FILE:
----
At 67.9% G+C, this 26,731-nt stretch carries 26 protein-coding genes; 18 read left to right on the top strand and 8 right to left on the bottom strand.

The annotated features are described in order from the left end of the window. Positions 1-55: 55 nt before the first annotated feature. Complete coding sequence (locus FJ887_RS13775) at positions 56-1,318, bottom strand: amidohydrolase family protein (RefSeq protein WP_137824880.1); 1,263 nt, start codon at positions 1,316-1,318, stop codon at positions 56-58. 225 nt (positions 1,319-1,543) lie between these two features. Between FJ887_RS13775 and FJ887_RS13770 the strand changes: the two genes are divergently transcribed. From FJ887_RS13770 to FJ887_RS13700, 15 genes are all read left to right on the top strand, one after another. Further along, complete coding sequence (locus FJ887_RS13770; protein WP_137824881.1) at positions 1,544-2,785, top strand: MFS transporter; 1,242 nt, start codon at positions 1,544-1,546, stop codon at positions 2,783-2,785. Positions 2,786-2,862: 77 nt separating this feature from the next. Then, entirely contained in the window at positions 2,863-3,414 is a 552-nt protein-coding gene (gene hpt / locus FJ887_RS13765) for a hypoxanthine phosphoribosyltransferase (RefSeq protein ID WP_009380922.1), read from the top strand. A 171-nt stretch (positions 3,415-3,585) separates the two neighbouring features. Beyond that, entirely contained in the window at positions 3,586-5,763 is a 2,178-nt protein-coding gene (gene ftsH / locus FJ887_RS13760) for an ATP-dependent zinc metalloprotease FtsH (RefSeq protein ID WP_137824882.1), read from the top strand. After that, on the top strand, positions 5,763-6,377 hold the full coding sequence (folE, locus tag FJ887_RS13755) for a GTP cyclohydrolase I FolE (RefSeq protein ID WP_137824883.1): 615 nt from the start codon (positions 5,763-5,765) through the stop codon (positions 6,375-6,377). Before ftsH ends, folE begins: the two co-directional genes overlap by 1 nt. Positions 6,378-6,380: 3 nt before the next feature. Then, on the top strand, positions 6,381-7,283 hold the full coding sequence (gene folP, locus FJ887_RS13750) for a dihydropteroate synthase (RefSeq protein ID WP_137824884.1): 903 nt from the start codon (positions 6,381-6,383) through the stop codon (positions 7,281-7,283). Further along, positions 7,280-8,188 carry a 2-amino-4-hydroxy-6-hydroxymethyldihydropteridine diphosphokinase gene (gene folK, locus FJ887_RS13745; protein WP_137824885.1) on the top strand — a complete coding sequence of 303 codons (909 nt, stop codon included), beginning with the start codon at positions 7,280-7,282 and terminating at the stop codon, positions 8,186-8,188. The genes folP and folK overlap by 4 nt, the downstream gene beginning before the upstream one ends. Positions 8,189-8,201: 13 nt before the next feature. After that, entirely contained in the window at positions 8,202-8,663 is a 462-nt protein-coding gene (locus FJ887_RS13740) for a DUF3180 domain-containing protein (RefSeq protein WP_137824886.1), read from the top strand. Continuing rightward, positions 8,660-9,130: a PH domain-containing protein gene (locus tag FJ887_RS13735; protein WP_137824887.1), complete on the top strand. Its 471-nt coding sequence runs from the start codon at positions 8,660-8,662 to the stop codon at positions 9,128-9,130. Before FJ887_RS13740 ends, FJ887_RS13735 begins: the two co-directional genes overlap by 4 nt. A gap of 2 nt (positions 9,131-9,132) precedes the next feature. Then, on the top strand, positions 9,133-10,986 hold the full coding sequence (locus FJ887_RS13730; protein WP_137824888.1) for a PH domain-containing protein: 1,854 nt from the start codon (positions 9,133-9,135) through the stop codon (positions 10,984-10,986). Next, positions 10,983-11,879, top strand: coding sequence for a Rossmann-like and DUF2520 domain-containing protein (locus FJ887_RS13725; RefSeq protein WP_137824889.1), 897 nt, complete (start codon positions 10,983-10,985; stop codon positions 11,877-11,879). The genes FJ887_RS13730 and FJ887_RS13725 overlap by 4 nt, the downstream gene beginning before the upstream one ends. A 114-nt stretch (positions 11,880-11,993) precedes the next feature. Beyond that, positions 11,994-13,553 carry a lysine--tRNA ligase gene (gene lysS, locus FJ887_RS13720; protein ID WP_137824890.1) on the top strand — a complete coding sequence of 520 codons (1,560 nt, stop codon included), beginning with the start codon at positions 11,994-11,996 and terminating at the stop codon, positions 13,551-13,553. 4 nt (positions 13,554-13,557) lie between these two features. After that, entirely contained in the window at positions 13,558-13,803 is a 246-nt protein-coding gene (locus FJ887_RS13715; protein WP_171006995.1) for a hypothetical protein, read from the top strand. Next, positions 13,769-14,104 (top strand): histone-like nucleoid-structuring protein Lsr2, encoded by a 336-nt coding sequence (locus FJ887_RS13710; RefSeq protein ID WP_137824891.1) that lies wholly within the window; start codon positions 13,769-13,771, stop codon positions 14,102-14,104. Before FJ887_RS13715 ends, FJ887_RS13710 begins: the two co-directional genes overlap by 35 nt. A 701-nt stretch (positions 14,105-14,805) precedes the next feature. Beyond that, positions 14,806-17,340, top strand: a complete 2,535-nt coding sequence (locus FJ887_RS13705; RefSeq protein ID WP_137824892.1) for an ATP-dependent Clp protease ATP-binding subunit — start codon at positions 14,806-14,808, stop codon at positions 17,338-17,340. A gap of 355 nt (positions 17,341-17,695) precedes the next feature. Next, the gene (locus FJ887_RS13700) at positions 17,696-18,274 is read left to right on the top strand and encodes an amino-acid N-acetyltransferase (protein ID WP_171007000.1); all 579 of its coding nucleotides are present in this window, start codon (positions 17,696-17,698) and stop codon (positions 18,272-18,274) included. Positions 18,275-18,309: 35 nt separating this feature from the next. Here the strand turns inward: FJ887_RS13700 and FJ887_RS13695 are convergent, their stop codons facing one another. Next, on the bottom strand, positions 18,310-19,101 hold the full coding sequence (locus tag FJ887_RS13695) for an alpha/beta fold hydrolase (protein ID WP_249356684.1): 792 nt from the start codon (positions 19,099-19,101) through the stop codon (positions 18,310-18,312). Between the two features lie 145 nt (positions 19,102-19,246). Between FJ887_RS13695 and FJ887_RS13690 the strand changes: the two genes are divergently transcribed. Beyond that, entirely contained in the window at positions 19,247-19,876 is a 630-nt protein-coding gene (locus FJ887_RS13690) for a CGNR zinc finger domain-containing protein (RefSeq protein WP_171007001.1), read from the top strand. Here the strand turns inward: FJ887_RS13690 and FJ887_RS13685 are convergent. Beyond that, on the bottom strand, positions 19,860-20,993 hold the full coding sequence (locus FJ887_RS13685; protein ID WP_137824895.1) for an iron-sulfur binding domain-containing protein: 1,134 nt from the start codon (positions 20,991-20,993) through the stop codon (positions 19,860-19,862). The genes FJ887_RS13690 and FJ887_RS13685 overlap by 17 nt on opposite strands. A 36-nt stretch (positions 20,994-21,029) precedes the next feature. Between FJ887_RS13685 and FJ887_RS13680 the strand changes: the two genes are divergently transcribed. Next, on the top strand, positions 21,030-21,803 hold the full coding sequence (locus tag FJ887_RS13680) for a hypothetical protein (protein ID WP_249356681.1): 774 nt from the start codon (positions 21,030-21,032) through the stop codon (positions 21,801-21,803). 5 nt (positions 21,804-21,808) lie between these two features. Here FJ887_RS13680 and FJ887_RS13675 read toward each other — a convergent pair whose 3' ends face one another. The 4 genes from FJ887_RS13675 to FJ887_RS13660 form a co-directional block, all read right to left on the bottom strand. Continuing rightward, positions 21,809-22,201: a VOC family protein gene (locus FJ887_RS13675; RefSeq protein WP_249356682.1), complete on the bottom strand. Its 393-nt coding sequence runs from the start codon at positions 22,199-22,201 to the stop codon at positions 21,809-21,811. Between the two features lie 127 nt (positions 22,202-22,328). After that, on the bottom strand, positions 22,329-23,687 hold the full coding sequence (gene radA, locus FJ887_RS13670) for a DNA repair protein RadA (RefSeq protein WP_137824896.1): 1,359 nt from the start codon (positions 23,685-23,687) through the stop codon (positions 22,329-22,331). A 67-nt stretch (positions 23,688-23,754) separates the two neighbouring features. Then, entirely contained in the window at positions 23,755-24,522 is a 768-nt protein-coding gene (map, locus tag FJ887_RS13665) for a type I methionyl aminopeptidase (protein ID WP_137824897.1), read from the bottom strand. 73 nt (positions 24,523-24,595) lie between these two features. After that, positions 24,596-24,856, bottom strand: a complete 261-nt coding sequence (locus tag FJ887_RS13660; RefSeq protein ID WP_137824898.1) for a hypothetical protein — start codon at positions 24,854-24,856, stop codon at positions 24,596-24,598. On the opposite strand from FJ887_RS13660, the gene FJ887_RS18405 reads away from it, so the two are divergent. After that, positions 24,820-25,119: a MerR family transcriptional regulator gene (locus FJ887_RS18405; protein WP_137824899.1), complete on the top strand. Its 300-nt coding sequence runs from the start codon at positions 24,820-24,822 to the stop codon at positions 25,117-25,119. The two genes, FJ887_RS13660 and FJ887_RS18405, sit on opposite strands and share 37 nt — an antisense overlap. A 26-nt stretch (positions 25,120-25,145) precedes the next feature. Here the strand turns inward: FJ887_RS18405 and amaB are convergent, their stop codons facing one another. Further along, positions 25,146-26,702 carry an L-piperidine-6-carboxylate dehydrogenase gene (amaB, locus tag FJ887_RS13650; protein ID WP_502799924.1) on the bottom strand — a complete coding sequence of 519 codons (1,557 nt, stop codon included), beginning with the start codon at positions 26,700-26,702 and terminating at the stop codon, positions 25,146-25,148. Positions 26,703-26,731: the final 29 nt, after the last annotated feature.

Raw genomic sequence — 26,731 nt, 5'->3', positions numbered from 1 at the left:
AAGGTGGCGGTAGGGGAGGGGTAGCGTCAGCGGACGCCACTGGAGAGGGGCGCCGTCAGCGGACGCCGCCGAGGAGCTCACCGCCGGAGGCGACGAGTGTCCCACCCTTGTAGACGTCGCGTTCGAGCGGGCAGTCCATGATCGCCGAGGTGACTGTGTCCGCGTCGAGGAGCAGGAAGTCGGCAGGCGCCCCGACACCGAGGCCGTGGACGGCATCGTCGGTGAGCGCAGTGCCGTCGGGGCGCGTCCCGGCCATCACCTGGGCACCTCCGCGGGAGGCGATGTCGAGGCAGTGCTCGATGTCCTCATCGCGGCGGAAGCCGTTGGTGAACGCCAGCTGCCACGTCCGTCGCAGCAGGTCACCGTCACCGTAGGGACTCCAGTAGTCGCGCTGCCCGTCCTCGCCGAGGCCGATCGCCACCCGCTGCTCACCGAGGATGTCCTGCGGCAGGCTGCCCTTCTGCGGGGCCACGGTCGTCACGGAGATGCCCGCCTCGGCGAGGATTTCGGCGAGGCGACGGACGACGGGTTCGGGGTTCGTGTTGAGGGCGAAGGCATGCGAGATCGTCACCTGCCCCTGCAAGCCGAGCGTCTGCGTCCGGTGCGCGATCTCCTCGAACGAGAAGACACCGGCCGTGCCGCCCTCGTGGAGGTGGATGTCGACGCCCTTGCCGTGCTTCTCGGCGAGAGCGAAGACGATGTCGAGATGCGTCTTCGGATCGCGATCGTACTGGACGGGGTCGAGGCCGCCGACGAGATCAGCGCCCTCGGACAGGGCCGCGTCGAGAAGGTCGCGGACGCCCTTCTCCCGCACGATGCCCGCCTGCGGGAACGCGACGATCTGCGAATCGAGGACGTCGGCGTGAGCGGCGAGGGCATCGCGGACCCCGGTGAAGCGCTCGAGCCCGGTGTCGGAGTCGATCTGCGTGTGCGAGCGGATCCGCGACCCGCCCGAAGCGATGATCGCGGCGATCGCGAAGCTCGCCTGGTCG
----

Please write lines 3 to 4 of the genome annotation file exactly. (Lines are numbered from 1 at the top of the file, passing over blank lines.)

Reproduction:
Raw genomic sequence — 26,731 nt, 5'->3', positions numbered from 1 at the left:
AAGGTGGCGGTAGGGGAGGGGTAGCGTCAGCGGACGCCACTGGAGAGGGGCGCCGTCAGCGGACGCCGCCGAGGAGCTCACCGCCGGAGGCGACGAGTGTCCCACCCTTGTAGACGTCGCGTTCGAGCGGGCAGTCCATGATCGCCGAGGTGACTGTGTCCGCGTCGAGGAGCAGGAAGTCGGCAGGCGCCCCGACACCGAGGCCGTGGACGGCATCGTCGGTGAGCGCAGTGCCGTCGGGGCGCGTCCCGGCCATCACCTGGGCACCTCCGCGGGAGGCGATGTCGAGGCAGTGCTCGATGTCCTCATCGCGGCGGAAGCCGTTGGTGAACGCCAGCTGCCACGTCCGTCGCAGCAGGTCACCGTCACCGTAGGGACTCCAGTAGTCGCGCTGCCCGTCCTCGCCGAGGCCGATCGCCACCCGCTGCTCACCGAGGATGTCCTGCGGCAGGCTGCCCTTCTGCGGGGCCACGGTCGTCACGGAGATGCCCGCCTCGGCGAGGATTTCGGCGAGGCGACGGACGACGGGTTCGGGGTTCGTGTTGAGGGCGAAGGCATGCGAGATCGTCACCTGCCCCTGCAAGCCGAGCGTCTGCGTCCGGTGCGCGATCTCCTCGAACGAGAAGACACCGGCCGTGCCGCCCTCGTGGAGGTGGATGTCGACGCCCTTGCCGTGCTTCTCGGCGAGAGCGAAGACGATGTCGAGATGCGTCTTCGGATCGCGATCGTACTGGACGGGGTCGAGGCCGCCGACGAGATCAGCGCCCTCGGACAGGGCCGCGTCGAGAAGGTCGCGGACGCCCTTCTCCCGCACGATGCCCGCCTGCGGGAACGCGACGATCTGCGAATCGAGGACGTCGGCGTGAGCGGCGAGGGCATCGCGGACCCCGGTGAAGCGCTCGAGCCCGGTGTCGGAGTCGATCTGCGTGTGCGAGCGGATCCGCGACCCGCCCGAAGCGATGATCGCGGCGATCGCGAAGCTCGCCTGGTCG